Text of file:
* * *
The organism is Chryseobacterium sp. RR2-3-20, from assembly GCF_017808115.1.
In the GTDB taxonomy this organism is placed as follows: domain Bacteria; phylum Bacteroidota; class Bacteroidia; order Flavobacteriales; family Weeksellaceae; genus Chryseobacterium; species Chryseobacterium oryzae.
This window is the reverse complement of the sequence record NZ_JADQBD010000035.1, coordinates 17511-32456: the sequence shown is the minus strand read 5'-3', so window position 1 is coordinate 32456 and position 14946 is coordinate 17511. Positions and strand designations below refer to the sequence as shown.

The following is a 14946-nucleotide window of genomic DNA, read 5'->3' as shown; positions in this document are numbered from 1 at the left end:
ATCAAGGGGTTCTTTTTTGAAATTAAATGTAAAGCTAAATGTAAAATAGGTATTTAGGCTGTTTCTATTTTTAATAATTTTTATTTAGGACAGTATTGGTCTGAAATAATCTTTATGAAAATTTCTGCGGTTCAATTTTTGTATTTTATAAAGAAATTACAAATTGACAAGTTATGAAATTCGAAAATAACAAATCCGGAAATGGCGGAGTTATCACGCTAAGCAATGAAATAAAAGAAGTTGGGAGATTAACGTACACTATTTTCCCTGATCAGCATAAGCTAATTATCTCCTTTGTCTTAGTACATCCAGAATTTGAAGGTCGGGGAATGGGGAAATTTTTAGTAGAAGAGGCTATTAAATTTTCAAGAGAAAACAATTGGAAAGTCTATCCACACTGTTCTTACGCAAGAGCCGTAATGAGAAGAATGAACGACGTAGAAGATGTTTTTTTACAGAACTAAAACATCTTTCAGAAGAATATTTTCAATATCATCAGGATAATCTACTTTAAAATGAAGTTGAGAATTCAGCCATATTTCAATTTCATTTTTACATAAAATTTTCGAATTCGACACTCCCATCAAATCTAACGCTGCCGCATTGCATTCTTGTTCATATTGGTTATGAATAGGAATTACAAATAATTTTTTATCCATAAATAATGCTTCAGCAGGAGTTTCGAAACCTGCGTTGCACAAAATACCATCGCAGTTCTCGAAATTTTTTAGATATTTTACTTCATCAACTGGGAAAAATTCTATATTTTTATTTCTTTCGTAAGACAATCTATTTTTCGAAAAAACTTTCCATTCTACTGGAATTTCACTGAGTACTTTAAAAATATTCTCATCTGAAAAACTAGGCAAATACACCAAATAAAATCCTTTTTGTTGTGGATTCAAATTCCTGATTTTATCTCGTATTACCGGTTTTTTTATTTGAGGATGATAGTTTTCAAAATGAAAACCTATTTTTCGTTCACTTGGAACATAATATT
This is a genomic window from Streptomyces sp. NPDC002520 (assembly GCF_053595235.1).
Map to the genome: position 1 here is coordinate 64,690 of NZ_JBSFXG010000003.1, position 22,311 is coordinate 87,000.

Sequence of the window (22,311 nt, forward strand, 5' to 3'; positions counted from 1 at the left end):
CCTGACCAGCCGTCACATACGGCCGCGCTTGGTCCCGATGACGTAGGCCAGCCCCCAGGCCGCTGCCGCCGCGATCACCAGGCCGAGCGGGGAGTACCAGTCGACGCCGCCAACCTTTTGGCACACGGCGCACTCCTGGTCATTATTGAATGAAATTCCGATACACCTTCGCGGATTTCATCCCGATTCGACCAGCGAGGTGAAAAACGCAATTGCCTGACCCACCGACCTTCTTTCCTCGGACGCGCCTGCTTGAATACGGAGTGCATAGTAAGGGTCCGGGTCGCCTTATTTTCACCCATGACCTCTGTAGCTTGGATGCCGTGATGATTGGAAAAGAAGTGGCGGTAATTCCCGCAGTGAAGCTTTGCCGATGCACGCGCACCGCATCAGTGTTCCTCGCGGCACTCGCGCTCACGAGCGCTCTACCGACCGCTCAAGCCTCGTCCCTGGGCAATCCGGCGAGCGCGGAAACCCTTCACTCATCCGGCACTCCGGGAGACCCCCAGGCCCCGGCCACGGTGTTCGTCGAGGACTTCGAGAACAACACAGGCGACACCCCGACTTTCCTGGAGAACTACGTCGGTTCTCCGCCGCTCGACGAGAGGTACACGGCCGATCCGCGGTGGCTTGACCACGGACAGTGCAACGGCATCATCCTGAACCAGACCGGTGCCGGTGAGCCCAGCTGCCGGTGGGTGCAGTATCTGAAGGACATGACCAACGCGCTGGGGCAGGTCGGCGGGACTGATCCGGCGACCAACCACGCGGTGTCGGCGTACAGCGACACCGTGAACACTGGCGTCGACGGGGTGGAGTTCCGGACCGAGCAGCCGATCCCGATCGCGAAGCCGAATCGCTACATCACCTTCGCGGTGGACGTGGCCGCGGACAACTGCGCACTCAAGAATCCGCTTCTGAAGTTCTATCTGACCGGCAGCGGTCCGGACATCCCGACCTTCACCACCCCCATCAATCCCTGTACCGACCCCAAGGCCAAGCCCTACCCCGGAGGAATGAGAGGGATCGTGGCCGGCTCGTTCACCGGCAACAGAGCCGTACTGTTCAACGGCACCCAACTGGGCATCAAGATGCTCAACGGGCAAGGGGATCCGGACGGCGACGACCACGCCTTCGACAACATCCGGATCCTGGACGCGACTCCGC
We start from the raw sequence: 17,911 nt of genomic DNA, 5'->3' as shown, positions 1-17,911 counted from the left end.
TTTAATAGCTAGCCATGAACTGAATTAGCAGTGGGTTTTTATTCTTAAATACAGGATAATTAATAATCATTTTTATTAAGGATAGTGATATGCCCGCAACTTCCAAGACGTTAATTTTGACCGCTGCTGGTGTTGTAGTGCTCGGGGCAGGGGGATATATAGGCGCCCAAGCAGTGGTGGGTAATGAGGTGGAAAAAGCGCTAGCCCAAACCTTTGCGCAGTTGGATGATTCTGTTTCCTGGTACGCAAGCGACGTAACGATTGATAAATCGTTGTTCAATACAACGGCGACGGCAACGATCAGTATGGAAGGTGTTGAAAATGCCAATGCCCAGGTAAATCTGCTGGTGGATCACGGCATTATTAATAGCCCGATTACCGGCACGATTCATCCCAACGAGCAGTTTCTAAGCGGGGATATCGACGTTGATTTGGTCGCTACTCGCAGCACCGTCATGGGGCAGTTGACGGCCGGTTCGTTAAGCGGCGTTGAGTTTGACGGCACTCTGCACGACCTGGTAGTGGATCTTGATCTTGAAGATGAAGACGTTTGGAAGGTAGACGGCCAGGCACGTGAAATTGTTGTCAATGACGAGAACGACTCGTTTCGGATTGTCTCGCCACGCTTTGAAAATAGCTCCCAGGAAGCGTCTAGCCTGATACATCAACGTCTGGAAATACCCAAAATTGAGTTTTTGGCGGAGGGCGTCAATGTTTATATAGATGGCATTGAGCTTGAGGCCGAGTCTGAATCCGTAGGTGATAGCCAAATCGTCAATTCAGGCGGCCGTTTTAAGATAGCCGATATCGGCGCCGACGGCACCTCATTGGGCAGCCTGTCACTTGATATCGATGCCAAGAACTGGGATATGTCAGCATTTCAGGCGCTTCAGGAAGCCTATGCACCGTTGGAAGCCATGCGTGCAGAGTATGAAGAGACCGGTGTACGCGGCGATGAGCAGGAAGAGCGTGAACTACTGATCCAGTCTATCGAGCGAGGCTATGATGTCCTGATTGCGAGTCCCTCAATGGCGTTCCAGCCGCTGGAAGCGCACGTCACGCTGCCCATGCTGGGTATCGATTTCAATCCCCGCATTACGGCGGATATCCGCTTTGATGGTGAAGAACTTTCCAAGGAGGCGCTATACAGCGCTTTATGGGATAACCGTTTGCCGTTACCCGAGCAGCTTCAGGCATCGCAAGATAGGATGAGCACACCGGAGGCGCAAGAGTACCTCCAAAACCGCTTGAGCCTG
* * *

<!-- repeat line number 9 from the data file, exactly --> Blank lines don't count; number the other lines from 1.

CCTGACCAGCCGTCACATACGGCCGCGCTTGGTCCCGATGACGTAGGCCAGCCCCCAGGCCGCTGCCGCCGCGATCACCAGGCCGAGCGGGGAGTACCAGTCGACGCCGCCAACCTTTTGGCACACGGCGCACTCCTGGTCATTATTGAATGAAATTCCGATACACCTTCGCGGATTTCATCCCGATTCGACCAGCGAGGTGAAAAACGCAATTGCCTGACCCACCGACCTTCTTTCCTCGGACGCGCCTGCTTGAATACGGAGTGCATAGTAAGGGTCCGGGTCGCCTTATTTTCACCCATGACCTCTGTAGCTTGGATGCCGTGATGATTGGAAAAGAAGTGGCGGTAATTCCCGCAGTGAAGCTTTGCCGATGCACGCGCACCGCATCAGTGTTCCTCGCGGCACTCGCGCTCACGAGCGCTCTACCGACCGCTCAAGCCTCGTCCCTGGGCAATCCGGCGAGCGCGGAAACCCTTCACTCATCCGGCACTCCGGGAGACCCCCAGGCCCCGGCCACGGTGTTCGTCGAGGACTTCGAGAACAACACAGGCGACACCCCGACTTTCCTGGAGAACTACGTCGGTTCTCCGCCGCTCGACGAGAGGTACACGGCCGATCCGCGGTGGCTTGACCACGGACAGTGCAACGGCATCATCCTGAACCAGACCGGTGCCGGTGAGCCCAGCTGCCGGTGGGTGCAGTATCTGAAGGACATGACCAACGCGCTGGGGCAGGTCGGCGGGACTGATCCGGCGACCAACCACGCGGTGTCGGCGTACAGCGACACCGTGAACACTGGCGTCGACGGGGTGGAGTTCCGGACCGAGCAGCCGATCCCGATCGCGAAGCCGAATCGCTACATCACCTTCGCGGTGGACGTGGCCGCGGACAACTGCGCACTCAAGAATCCGCTTCTGAAGTTCTATCTGACCGGCAGCGGTCCGGACATCCCGACCTTCACCACCCCCATCAATCCCTGTACCGACCCCAAGGCCAAGCCCTACCCCGGAGGAATGAGAGGGATCGTGGCCGGCTCGTTCACCGGCAACAGAGCCGTACTGTTCAACGGCACCCAACTGGGCATCAAGATGCTCAACGGGCAAGGGGATCCGGACGGCGACGACCACGCCTTCGACAACATCCGGATCCTGGACGCGACTCCGC